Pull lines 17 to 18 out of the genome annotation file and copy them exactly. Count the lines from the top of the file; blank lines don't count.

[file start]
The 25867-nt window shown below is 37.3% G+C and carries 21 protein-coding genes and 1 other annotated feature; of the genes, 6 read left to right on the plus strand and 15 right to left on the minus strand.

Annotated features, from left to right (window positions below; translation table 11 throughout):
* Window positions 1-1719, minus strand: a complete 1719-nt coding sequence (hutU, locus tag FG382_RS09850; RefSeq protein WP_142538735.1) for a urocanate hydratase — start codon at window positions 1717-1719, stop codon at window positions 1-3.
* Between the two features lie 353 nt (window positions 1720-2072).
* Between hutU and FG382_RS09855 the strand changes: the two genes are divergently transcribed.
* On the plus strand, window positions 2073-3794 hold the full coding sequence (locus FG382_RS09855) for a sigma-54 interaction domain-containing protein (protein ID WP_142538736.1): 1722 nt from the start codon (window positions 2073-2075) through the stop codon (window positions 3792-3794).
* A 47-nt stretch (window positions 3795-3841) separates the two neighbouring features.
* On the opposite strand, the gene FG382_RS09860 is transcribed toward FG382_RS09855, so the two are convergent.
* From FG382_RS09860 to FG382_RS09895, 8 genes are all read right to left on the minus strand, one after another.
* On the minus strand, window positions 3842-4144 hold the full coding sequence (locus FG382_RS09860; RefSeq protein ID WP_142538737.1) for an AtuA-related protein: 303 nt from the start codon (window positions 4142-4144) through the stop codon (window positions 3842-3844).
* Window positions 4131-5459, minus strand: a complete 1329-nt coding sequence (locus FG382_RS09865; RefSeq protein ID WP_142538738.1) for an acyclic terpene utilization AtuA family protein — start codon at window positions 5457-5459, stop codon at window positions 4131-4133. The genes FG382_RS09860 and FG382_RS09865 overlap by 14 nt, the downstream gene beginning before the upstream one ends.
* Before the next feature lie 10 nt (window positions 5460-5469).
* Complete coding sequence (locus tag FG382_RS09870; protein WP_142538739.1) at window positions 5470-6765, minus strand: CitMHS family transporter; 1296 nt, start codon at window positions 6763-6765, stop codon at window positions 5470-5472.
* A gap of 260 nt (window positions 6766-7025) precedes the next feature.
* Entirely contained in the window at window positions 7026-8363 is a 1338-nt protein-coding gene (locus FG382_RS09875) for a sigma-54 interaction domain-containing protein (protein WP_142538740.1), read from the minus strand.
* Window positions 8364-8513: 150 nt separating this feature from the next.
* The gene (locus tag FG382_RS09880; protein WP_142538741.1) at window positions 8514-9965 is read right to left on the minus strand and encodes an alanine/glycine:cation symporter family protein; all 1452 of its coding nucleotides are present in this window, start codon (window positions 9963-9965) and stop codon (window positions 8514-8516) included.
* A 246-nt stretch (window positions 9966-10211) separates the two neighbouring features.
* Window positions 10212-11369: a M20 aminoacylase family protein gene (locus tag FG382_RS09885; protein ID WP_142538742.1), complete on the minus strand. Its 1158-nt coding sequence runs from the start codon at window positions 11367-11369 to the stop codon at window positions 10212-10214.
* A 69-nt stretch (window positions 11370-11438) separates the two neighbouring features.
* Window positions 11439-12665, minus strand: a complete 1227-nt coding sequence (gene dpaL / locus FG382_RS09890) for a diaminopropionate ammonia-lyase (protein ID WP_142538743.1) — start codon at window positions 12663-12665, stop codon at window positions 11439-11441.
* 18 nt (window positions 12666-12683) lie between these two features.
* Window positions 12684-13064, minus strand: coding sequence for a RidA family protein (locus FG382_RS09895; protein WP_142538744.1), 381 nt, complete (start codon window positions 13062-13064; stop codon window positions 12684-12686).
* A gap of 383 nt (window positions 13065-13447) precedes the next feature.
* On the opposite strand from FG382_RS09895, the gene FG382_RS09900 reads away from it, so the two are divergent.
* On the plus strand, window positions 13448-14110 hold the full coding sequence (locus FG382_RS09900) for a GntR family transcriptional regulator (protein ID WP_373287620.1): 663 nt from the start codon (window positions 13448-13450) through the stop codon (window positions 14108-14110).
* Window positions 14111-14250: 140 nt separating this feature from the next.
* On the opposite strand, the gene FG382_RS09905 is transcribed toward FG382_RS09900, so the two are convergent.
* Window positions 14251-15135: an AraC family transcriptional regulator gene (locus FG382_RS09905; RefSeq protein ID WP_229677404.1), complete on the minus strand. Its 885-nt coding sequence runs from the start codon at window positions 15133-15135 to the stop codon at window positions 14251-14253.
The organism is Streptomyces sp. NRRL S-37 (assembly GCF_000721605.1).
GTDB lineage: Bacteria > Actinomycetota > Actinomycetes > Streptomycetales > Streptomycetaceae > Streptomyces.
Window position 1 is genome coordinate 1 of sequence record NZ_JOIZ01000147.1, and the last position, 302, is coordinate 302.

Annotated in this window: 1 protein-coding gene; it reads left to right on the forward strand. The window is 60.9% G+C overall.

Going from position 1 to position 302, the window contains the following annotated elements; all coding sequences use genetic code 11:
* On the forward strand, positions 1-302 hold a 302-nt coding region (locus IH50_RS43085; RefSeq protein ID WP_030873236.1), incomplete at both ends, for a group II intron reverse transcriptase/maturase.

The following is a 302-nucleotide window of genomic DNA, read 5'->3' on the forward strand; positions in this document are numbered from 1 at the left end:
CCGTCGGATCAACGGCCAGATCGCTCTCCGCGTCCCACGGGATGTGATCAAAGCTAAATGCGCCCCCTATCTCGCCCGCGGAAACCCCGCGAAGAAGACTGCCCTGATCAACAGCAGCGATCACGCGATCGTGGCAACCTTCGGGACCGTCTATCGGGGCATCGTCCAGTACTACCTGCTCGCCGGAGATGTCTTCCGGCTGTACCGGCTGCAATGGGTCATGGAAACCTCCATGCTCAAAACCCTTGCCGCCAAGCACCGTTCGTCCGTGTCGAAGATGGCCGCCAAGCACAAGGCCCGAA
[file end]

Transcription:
* The gene (locus tag FG382_RS09880; protein WP_142538741.1) at window positions 8514-9965 is read right to left on the minus strand and encodes an alanine/glycine:cation symporter family protein; all 1452 of its coding nucleotides are present in this window, start codon (window positions 9963-9965) and stop codon (window positions 8514-8516) included.
* A 246-nt stretch (window positions 9966-10211) separates the two neighbouring features.